Getting In and Around Southend

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Given the extensive road network that supports Southend, the most common way of entering the city is via car. There are two junctions leading to Southend off the London-orbital motorway. These two, A127 (junction 29) and A13 (junction 30), head straight towards the town centre.

Given a choice between the two roads, get on the A127 for its free-flowing traffic. However, if you’re heading to Southend during a busy summer weekend, use the A13 as the A127 is prone to traffic at that time of year. That’s when hordes of day-trippers make a beeline towards the seaside.

Don’t be alarmed by the fact that there is no permanent car park or ride facility in Southend. The town has more than enough parking spaces for everyone, even during the truly busy days. Rates are around 70p per hour in a car park and £1 per hour on a parking meter on the street. The parking space of choice is the Seaway car park because it has numerous parking spaces and is right in the centre of things, at a close distance to all the shops as well as to the sea.

Planning on travelling to Southend via train instead? You have two options – the Southend Victoria train station or the Southend Central train station. The Southend Victoria station is right above town and hosts trains from the One Railways-run London Liverpool Street. From London Liverpool Street, trains pass through Prittlewell, Rochford, Hockley, Rayleigh, Wickford, Billericay, Shenfield and Stratford. There’s always a train leaving the London station every 20 minutes during Mondays to Saturdays and every 30 minutes during Sundays.

The Southend Central station is right in the middle of town and hosts the trains of c2c Railways from Fenchurch Street. From Fenchurch Street, the train passes through Benfleet, Basildon or Tilbury and Barking, and from Southend, through Thorpe Bay, Southend East and Southend Central back to Fenchurch Street. Trains leave the station every 15 minutes during Mondays to Saturdays and every 30 minutes during Sundays. A third station, Southend East, also services Southend but its location is far from the town centre.

Regardless of whichever train station you choose to take, travel time to Southend usually takes about one hour. But tickets are not interchangeable and cannot be used on the other train line.

Once in Southend, the best way to get around is through your feet as getting from one end of town to the other isn’t much of a walk. If you’re heading towards the sea from, say, the Southend Victoria station, the entire walk will take about 15 minutes at most. Once on the seafront, you can heat east to Thorpe Bay or west to Westcliff.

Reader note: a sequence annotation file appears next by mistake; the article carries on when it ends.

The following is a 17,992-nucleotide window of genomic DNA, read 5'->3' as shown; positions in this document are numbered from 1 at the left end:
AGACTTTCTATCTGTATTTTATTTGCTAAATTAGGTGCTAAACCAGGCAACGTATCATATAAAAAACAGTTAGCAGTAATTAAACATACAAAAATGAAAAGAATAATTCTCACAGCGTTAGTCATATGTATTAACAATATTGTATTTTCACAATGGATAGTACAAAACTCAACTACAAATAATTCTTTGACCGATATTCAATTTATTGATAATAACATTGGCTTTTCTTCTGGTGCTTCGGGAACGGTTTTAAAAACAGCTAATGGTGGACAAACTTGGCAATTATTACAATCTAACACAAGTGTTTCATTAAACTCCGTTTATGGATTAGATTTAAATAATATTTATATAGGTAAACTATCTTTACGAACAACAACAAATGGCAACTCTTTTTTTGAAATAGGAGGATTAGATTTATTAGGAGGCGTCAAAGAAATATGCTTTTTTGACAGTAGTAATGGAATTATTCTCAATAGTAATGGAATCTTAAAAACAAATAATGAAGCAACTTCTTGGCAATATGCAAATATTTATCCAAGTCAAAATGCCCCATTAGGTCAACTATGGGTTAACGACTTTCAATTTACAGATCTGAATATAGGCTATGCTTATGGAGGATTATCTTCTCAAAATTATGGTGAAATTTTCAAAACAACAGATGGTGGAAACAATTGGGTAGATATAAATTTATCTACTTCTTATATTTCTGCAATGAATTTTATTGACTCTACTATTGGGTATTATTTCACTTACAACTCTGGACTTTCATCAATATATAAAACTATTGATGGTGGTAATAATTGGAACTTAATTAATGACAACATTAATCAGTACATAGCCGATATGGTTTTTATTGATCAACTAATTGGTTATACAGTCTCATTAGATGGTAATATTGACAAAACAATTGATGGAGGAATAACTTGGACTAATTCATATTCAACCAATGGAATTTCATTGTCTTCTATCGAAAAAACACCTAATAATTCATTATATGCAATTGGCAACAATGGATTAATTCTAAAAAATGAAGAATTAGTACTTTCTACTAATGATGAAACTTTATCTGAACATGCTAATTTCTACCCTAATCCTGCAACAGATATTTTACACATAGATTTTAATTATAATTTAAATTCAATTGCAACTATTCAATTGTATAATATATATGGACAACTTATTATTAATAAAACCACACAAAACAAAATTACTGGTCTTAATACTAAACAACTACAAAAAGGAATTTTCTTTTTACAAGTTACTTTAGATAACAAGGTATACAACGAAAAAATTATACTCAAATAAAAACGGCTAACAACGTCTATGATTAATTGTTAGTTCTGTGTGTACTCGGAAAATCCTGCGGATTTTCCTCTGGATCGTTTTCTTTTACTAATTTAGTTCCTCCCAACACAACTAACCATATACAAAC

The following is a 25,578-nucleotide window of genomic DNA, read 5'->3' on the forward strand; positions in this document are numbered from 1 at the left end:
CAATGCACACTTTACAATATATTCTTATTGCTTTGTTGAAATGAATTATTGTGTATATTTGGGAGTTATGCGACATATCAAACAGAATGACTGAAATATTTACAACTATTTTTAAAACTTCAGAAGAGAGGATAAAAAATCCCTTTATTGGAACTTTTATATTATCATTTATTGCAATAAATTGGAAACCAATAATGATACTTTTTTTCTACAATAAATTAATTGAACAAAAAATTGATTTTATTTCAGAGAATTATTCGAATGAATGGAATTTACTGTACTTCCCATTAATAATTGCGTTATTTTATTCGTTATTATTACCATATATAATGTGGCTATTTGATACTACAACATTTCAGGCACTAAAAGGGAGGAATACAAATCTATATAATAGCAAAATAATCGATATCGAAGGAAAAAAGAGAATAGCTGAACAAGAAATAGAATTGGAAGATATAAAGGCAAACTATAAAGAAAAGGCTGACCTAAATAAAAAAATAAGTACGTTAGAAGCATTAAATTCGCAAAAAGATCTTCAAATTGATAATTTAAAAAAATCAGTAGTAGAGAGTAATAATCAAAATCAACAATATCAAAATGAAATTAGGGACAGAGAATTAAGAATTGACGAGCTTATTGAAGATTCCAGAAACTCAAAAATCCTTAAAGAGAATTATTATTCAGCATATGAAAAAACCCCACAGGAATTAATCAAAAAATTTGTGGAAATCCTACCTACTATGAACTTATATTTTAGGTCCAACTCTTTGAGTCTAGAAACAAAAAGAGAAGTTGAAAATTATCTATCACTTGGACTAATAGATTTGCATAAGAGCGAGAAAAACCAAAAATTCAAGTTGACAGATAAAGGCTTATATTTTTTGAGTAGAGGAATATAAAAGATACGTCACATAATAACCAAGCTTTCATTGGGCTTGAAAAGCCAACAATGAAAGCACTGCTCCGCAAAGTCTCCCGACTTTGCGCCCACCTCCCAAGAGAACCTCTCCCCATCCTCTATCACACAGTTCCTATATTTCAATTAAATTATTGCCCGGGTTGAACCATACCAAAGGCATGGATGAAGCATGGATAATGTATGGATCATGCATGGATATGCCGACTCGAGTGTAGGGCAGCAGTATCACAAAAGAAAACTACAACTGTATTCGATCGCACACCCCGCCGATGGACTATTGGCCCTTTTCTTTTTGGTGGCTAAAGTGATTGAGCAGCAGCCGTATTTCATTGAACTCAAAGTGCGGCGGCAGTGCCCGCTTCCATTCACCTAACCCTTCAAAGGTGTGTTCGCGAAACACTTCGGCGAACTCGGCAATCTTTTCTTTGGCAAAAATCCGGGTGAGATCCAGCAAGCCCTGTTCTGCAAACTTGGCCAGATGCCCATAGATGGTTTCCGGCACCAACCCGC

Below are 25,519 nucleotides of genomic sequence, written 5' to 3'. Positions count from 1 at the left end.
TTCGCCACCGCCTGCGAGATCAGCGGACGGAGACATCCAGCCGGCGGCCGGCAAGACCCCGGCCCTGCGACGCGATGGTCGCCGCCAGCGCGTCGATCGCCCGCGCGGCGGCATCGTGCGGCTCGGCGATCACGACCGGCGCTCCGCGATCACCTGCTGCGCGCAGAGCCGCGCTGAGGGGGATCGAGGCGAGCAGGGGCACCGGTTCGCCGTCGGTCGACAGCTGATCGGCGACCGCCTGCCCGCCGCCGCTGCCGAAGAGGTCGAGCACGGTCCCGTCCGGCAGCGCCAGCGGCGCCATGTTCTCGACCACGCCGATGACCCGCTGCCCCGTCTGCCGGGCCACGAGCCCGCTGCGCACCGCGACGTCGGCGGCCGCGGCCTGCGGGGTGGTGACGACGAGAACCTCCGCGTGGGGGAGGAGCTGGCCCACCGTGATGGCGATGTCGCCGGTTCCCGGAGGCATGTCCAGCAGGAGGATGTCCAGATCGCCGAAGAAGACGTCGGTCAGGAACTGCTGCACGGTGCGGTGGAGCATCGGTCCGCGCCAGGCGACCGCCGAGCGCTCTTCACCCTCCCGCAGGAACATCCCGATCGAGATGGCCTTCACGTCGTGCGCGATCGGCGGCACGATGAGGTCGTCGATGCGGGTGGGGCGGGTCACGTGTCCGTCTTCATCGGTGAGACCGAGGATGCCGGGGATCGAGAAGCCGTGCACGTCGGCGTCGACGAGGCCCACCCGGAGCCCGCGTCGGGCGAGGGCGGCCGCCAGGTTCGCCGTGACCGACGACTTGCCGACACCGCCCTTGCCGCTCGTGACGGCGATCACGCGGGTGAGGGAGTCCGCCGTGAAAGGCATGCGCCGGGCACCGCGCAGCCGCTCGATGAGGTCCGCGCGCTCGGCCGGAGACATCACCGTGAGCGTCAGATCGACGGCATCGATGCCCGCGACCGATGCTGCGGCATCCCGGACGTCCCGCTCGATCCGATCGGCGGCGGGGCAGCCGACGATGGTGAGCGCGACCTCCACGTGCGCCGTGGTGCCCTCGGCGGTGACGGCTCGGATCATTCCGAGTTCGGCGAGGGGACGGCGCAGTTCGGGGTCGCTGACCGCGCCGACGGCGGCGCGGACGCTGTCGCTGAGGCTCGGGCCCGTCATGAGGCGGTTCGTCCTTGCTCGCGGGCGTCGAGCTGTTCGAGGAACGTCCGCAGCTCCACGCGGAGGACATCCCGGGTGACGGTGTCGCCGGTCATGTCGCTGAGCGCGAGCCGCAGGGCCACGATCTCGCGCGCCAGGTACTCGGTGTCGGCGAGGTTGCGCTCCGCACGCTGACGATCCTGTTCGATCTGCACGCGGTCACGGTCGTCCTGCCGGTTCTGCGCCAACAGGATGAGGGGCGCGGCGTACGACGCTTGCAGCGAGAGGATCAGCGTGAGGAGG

If you choose to get around the city in a car, it’s an easy ride. Traffic is very light and the roads are hardly busy. Plus, getting from place to place only takes a short while.

Taking the bus may not be as convenient, but it certainly is reliable. The bus service, operated by Arriva Buses and First Buses, will take you exactly where you want to go and on time. During summer, the buses used to run open-top along the seafront on the stretch between Shoeburyness and Leigh-on-Sea and provided a magnificent view of the surrounding areas. Unfortunately, this service has been stopped for a couple of years now, but there’s always the chance it could come back, right? For instance, in 2006, the open-top service resumed but, unfortunately, it was only for an oh-so-brief six weeks. And bear this in mind: the buses may run all day long but sometimes tend to cease operations early in the evening. Make sure you find out the exact time of the last bus to make sure you’re not stranded anywhere.

An easy place to catch the bus is the modern travel centre a short distance away from the high street. Every bus that travels around Southend passes here. In addition, there is a travel centre on the premises where you can check for timetables and other information.

Of course, if you plan to do a lot of shopping or are out on the town on a special date, you should at least take a taxi. Fortunately, there are plenty of taxis in town. The bad news is that there are very little ‘black cabs’ around so you’ll have to grab your cab at the nearest taxi rank. Either that or order your taxi over the phone. A word of warning: taxi fare tends to rise when night falls and is pretty expensive by midnight.

International travellers enter the city through London Southend Airport, which has regularly scheduled flights to Jersey every Saturday during summer. For 2008, construction will begin on a new terminal and rail station which will increase the airport’s range of destinations significantly. Estimates indicate that these developments will boost passenger traffic to one to two million passengers a year. At present, airport management is having discussions with interested airlines.

Source by Susan J Ashby

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